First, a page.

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A First Amendment Theory for Protecting Attorney Speech


Margaret Tarkington


Indiana University Robert H. McKinney School of Law

August 31, 2010

UC Davis Law Review, Vol. 45, p. 27, 2012

Abstract:     
In June 2010, the United States Supreme Court held that Congress could constitutionally prohibit attorneys from providing legal assistance and advice regarding lawful nonviolent conduct to groups that the Secretary of State has designated as Foreign Terrorist Organizations (FTOs). The plaintiffs, Ralph Fertig and the Humanitarian Law Project, wished to assist two such FTOs invoke international human rights law, petition the United Nations and United States Congress, and peacefully resolve their disputes. The Supreme Court held that the statute clearly prohibited plaintiffs’ proposed activities, but did not violate the Free Speech Clause of the First Amendment because the attorneys could still engage in “independent advocacy” of any message they wished to promote. Allegedly, the plaintiff attorneys’ First Amendment rights were not abridged because the law merely criminalized (with a potential fifteen-year prison sentence) their speaking “in coordination with or under the direction of” their proposed clientele.

Holder v. Humanitarian Law Project underscores some of the distinctive problems associated with restrictions on attorney speech. Unfortunately, as demonstrated by the Court’s opinion, as well as Justice Breyer’s impassioned dissent, there is not a workable First Amendment methodology for analyzing restrictions on attorney speech.

Indeed, many regulations on attorneys can be couched as restrictions on attorney speech because the work of an attorney is done primarily through oral and written communications. Attorneys – through their speech – play a key role in providing access to justice and the fair administration of the laws. They provide to clients speech that has the force of law and that is intended to invoke or avoid the power of government in securing individual or collective life, liberty, or property.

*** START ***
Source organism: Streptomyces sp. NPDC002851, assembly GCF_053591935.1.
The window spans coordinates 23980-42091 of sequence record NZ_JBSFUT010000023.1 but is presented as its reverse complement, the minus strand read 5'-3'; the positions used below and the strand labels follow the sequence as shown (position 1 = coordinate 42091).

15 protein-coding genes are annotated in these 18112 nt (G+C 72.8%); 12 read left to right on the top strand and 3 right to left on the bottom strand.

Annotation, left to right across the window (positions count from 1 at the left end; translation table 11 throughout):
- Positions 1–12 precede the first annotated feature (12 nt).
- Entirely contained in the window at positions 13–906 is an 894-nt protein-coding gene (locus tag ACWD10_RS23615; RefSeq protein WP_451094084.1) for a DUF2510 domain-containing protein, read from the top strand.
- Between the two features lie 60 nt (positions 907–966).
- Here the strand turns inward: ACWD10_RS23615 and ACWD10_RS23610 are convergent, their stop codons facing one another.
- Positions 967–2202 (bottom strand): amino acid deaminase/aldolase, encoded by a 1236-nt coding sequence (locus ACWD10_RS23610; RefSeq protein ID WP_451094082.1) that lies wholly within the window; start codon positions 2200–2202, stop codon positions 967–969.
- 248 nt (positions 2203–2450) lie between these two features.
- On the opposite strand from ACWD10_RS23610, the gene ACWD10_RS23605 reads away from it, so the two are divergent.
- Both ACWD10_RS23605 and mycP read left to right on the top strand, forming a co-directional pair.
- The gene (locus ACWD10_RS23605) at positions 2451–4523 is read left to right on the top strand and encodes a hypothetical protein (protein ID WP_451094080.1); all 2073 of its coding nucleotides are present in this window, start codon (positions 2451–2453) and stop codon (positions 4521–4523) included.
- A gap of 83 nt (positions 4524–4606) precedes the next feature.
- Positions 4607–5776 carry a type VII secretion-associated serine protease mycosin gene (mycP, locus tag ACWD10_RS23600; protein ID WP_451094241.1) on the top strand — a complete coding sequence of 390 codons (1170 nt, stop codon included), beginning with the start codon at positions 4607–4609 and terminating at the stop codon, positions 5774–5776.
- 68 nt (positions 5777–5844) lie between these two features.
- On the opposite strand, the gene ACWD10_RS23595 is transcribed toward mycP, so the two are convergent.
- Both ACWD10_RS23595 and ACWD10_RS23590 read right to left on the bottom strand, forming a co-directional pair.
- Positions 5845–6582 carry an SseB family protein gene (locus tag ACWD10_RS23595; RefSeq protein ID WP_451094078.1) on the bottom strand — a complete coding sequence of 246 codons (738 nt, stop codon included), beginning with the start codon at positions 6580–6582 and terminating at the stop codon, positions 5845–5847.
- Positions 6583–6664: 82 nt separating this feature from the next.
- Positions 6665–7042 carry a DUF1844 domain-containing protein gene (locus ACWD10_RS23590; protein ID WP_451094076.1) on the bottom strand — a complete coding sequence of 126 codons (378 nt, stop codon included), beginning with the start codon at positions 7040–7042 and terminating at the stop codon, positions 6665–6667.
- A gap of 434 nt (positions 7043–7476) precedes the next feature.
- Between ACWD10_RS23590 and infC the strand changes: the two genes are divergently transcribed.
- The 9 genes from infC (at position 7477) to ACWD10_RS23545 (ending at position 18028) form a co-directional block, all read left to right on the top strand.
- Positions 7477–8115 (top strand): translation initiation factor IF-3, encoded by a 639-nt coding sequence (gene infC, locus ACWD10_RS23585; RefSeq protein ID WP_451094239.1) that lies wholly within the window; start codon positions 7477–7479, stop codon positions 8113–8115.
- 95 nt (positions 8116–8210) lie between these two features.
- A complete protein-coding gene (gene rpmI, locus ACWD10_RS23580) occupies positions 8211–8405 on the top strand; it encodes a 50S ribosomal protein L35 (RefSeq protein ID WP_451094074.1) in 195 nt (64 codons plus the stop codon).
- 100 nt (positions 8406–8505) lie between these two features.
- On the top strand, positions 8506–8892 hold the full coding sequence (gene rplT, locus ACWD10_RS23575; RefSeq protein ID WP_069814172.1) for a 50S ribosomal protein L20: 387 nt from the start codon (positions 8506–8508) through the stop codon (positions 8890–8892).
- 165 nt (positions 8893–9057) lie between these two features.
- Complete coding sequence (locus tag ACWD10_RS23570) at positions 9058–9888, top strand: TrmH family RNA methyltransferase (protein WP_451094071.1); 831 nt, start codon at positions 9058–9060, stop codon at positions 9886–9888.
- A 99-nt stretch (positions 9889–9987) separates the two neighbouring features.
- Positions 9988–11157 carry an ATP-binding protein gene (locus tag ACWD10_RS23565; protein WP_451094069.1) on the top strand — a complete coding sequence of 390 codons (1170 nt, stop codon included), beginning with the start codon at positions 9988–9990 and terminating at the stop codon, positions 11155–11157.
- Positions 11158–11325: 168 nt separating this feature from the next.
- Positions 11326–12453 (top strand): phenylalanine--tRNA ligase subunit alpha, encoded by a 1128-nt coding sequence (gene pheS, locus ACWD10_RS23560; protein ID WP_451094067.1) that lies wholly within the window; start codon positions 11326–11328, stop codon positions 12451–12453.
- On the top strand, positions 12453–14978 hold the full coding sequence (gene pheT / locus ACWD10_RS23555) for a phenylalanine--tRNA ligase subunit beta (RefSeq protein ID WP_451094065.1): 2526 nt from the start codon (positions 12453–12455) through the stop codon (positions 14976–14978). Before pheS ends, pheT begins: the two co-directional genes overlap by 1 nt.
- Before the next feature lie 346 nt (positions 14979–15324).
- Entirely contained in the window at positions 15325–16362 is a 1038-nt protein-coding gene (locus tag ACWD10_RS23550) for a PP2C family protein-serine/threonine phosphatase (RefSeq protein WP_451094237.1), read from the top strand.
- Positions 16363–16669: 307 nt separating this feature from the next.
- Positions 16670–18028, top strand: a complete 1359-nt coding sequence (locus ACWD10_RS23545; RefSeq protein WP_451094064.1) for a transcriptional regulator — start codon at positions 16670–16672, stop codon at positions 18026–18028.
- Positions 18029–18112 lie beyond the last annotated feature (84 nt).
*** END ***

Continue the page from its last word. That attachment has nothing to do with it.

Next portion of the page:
In this paper, I propose a new access-to-justice theory of the First Amendment to be used in examining the constitutionality of restrictions on attorney speech – regardless of the regulating entity. The access-to-justice theory proposes that where attorney speech is key to providing or ensuring access to justice or the fair administration of the laws, it needs special protection under the Free Speech Clause, akin to the core protection afforded political speech. The paper identifies four types of attorney speech that deserve this high level of protection, namely, (1) the power to invoke the law on a client’s behalf; (2) the provision of legal advice regarding proposed or past client conduct; (3) the ability to raise relevant and colorable arguments in court proceedings; and (4) the ability to preserve the Constitutional rights of others.

Traditional self-regulation of attorneys preserved, although imperfectly, the special role of attorneys in our justice system because, in theory, the judiciary as regulator understood the attorney’s role. By providing First Amendment protection to attorney speech that is essential to our justice system, the access-to-justice theory also safeguards the attorney’s essential role as self-regulation declines and regulation is imposed by national and intergovernmental entities, including legislative entities subject to majoritarian pressures.

Number of Pages in PDF File: 75

Keywords: Attorney Speech, First Amendment, Holder v. Humanitarian Law Project, Access-to-Justice theory, Free Speech

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Date posted: September 1, 2010 ; Last revised: August 21, 2013

Suggested Citation

Tarkington, Margaret, A First Amendment Theory for Protecting Attorney Speech (August 31, 2010). UC Davis Law Review, Vol. 45, p. 27, 2012. Available at SSRN: http://ssrn.com/abstract=1669617 or http://dx.doi.org/10.2139/ssrn.1669617

Contact Information

Margaret Tarkington (Contact Author)
Indiana University Robert H. McKinney School of Law ( email )
530 West New York Street
Indianapolis, IN 46202
United States

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